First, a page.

The freedom from torture and cruel treatment
Moderators: Mykola Kozyrev and Andriy Sukhorukov.
Plenary report: Gennadiy Udovenko.
Participants of the session:
Yevgeniy Zakharov, the KhG. The campaign against torture and cruel treatment.
Arkadiy Bushchenko, the KhG. The problems of investigation of the complaints about torture during the inquiry and investigation.
Oleksandr Stepanenko, “Zeleny svit”, Chortkiv. Silent truth does not frighten anybody (on the problem of the illegal violence applied by militia).
Mykola Kozyrev, the Public committee for the protection of constitutional rights and freedoms of citizens, Lugansk. Torture in the context of dehumanized economics.
Irina Sarancha, the NGO “Parostok”, Vinnitsa. The protection of the handicapped in the Vinnitsa oblast.
Mykola Korobko, “Zeleny svit”. Non-freedom from torture is generated by the fear of the irresponsibility.
Nine conferees took part in the discussion.
Unfortunately, frequently the cruel treatment and application of torture remain unpunished or, what is worst of all, are regarded as a norm.
Here is the list of torture and other kinds of cruel treatment that are applied regularly:
– torture and cruel, inhumane treatment during the inquiry and preliminary investigation applied to the persons suspected in the commitment of a crime;
– the conditions of the upkeep in the preliminary prisons and some other penitentiaries;
– the so-called “dedovshchina”, when older soldiers maltreat the younger soldiers and humiliate them.
The main reason of applying torture to the suspected is the stable prejudice of the society that any methods, even cruel ones, may be used for the extermination of criminality. The investigation of the majority of crimes is based on the confession of the suspected. Therefore, in spite of the declarative adherence to the ideas of human rights, both the legislators and the persons, who apply the laws in practice, do not want to change the existing laws and law-applying practices. This situation hampers the effective prevention of torture, on the one hand, and creates the auspicious conditions for the concealment of torture applied by militia, on the other hand. The latter factor gives the opportunity to represent the problem as insignificant both to the Ukrainian society and to the international institutions.
There are the factors, which create the favorable conditions for the application of torture. The most essential problem is the weakly developed national legislation on the arrest by militia and placing under militia guard. This thesis is not adequately reflected in the operating laws. The efficient mechanisms of the protection from the arbitrary arrest by militia do not exist, since the legal conditions of the arrest without court warrant are not envisaged sufficiently clear. It should be noted that, despite the fact that the illegal detention and arrest are regarded as crimes by the Ukrainian legislation (Article 371 of the Criminal Code), the court practices connected with the application of this legislative norm almost do not exist.
In June 2001 the serious reform of the criminal-procedural legislation was carried out in Ukraine, in particular, every detained must be taken to court now. Other important changes concerning the preliminary incarceration were introduced too. Yet, the results of this reform were not so significant, as it was expected.
According to the Constitution, any detention may be realized, as a rule, after “a court decision”. The Ukrainian Constitution permits the arrest without warrant only “in the case of absolute necessity in order to prevent or stop a crime” (Article 29). Thus, the innovations introduced to the criminal-procedural code do not stipulate this demand distinctly, so the arrest without warrant still remains a rule, but not an exception.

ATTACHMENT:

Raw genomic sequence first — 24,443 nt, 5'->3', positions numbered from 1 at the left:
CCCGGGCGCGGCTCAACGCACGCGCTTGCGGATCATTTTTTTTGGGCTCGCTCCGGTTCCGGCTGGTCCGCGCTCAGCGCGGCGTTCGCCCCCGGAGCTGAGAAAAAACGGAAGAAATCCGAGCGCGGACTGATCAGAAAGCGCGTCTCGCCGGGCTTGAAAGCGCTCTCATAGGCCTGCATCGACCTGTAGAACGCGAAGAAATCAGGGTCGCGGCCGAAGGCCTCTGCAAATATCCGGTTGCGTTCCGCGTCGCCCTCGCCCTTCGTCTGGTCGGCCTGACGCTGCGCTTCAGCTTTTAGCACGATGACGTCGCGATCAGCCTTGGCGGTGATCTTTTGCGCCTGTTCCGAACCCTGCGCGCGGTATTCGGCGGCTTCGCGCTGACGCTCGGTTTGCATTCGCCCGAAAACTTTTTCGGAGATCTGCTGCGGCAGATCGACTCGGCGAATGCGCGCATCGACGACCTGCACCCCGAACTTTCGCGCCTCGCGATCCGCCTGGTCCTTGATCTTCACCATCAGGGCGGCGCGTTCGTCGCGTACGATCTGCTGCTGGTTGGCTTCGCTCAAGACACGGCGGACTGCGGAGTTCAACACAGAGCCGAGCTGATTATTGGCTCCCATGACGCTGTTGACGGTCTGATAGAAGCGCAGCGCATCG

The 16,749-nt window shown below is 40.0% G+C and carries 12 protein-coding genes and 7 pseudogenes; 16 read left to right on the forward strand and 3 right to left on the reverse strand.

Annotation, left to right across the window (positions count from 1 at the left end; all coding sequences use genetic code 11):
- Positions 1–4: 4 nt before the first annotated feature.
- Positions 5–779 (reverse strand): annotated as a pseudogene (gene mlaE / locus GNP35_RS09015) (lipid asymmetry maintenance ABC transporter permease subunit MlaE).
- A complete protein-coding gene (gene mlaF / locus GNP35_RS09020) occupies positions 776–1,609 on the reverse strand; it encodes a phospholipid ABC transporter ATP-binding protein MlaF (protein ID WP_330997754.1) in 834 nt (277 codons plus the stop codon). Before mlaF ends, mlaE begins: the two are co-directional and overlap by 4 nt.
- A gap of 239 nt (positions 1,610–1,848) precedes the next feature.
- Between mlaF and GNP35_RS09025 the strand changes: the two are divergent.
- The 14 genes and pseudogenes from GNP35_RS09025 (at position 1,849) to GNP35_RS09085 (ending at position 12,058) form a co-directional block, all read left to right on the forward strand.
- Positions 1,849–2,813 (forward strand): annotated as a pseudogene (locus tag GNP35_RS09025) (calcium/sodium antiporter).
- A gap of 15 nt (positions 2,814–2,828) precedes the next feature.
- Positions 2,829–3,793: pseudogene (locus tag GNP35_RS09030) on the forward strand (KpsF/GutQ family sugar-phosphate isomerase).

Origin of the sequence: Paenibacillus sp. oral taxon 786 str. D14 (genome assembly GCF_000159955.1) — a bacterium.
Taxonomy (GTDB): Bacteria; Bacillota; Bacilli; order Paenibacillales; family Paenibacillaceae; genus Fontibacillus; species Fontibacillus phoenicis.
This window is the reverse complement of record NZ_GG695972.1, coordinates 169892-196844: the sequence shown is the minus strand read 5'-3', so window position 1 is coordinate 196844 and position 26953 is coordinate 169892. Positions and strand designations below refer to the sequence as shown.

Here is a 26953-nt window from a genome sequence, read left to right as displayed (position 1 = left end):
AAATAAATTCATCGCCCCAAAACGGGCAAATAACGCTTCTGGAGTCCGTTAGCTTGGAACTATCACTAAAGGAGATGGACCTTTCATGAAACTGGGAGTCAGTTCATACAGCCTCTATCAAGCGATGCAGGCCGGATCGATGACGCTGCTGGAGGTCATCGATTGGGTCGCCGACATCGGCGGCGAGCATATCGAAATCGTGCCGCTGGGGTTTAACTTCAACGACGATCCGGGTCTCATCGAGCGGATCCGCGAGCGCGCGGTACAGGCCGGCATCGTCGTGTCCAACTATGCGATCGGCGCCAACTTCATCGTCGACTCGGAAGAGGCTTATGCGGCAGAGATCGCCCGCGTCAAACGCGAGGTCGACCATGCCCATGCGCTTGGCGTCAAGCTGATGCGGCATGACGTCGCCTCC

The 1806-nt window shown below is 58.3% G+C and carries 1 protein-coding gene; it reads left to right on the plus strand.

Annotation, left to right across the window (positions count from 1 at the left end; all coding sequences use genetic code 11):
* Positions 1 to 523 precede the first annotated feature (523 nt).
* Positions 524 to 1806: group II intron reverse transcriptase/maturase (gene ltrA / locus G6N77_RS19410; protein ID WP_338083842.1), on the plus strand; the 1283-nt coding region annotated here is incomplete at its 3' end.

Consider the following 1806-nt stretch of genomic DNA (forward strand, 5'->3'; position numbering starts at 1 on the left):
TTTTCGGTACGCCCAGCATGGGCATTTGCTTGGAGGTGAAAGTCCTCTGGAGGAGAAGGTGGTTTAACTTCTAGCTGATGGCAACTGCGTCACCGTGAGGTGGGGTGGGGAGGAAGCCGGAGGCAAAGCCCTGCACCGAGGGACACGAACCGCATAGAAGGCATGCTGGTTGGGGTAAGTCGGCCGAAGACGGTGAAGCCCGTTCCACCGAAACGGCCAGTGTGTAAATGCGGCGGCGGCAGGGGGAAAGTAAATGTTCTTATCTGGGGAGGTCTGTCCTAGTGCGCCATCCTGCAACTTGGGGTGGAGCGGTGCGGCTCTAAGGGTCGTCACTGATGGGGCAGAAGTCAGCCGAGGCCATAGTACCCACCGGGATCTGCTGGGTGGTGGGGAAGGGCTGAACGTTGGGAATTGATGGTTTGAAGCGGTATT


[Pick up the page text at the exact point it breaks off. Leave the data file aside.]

Besides, the legislation permits an investigating officer to approve the detention of a suspect for the term up to three days without court warrant. So, an investigating officer must not obtain the court warrant, in spite of the absence of “absolute necessity”. This provision obviously does not agree with the demands of the Constitution, but the overwhelming majority of arrests are realized on the basis of the resolutions of investigators, and such detentions are considered by the law-enforcing organs as one of the effective methods for conducting the investigation.
The Ukrainian Constitution states that a detained must be brought to court during three days, but not later. Yet, as a rule, the detained are not brought to court earlier than in three days, so in practice the deadline turns into the usual term. Militia is not responsible for the ungrounded delay, if the deadline was not exceeded. Judges are not interested whether the term of keeping under arrest is well-grounded. A judge also can prolong the term of detention of a suspect up to 10 days (part 8 Article 165-1 of the CPC). Besides, in the accordance to the legislation, militia has the right to keep a detained under arrest for the term more than three days under the special circumstances envisaged by law (part 4 Article 165-1 of the CPC).
Such long and uncontrolled term of keeping under arrest gives the opportunity not only to apply torture, but also to conceal the traces of torture. The inexact definition of the legal conditions of the detention by militia, legal opportunity to act without court decision (and to evade the check of the reasons for the detention), absence of the real responsibility for the illegal detention result in the situation, when militia detains people readily and without serious grounds. Such detention is used just for the creation of the conditions for obtaining the confession, in particular with the application of torture.
The improvement of the situation in this sphere depends both on the improvement of the legislation and on the change of the attitude of judges to the questions of the illegal arrest and detention. The change of advocates attitude is also very important, since the court check of the validity of a detention is a new sphere of juridical practices, and our advocates have neither the sufficient knowledge about the international standards, in particular the practices of the European Court of human rights, nor the experience in the cases of such kind.